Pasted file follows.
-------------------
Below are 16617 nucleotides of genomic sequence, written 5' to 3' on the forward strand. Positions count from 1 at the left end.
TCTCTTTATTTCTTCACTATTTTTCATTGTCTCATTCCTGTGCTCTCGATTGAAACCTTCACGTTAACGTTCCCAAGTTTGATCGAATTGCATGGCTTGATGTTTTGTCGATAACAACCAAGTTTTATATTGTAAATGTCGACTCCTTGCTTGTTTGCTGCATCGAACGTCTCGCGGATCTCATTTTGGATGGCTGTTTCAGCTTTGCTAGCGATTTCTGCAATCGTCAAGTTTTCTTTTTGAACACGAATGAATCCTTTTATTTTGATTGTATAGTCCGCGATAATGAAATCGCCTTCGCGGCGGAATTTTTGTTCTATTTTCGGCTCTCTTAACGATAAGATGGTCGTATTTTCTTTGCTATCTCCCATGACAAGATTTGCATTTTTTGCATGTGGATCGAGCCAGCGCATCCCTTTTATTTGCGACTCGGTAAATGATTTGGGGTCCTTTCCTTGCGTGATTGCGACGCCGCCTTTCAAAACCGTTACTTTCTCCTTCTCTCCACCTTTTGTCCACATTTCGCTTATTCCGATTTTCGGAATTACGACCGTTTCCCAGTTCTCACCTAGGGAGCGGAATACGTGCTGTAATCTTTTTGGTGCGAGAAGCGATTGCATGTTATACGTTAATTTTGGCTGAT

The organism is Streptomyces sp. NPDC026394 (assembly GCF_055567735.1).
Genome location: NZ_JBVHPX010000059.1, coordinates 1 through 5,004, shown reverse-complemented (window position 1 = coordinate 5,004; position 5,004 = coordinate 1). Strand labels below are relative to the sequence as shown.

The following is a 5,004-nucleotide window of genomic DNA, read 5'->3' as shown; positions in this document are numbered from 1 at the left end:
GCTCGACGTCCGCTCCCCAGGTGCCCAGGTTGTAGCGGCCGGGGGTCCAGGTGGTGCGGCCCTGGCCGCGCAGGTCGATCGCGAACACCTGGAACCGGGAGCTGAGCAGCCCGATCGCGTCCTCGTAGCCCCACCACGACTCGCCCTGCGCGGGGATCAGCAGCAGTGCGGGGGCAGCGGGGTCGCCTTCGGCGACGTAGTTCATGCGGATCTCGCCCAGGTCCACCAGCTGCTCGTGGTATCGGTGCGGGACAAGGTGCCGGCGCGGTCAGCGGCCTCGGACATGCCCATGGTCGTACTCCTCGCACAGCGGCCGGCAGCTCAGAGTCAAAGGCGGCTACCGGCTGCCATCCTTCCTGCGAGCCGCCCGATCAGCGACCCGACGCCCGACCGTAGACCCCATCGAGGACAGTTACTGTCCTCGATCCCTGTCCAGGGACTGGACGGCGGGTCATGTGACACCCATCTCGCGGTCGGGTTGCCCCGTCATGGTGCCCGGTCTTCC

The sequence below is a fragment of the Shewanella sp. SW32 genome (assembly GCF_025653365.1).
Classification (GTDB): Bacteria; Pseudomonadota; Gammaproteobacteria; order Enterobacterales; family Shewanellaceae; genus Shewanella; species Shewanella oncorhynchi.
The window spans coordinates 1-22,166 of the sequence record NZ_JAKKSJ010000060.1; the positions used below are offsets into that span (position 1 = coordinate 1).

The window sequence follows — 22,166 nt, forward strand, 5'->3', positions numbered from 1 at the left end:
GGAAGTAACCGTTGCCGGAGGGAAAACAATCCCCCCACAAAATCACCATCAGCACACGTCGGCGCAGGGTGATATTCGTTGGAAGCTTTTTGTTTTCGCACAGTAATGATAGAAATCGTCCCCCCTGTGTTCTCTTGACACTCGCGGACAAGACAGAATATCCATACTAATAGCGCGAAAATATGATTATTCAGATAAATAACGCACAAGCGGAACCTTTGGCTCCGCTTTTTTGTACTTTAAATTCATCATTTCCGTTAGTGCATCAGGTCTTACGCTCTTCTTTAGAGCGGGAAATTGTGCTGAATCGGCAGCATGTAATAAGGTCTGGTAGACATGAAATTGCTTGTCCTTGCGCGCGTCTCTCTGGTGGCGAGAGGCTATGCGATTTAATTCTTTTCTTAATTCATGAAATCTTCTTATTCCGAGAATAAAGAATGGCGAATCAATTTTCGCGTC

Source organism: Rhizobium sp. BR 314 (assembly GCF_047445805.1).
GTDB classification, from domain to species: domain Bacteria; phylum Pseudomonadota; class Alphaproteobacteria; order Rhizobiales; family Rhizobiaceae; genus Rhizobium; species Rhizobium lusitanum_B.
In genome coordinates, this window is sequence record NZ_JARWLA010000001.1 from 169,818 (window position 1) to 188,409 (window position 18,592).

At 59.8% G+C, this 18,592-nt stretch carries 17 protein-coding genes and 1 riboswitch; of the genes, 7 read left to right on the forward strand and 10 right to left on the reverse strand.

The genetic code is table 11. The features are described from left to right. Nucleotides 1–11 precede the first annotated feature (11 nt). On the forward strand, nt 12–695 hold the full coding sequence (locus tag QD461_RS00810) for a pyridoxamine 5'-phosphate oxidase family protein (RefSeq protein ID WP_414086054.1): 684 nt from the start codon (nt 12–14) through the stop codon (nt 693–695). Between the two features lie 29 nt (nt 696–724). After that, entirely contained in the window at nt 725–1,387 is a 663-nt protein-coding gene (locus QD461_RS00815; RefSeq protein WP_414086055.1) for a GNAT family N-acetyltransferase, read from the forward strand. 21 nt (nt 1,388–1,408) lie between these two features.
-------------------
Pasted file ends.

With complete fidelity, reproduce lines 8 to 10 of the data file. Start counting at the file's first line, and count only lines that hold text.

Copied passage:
Classification (GTDB): Bacteria; Pseudomonadota; Gammaproteobacteria; order Enterobacterales; family Shewanellaceae; genus Shewanella; species Shewanella oncorhynchi.
The window spans coordinates 1-22,166 of the sequence record NZ_JAKKSJ010000060.1; the positions used below are offsets into that span (position 1 = coordinate 1).

The window sequence follows — 22,166 nt, forward strand, 5'->3', positions numbered from 1 at the left end: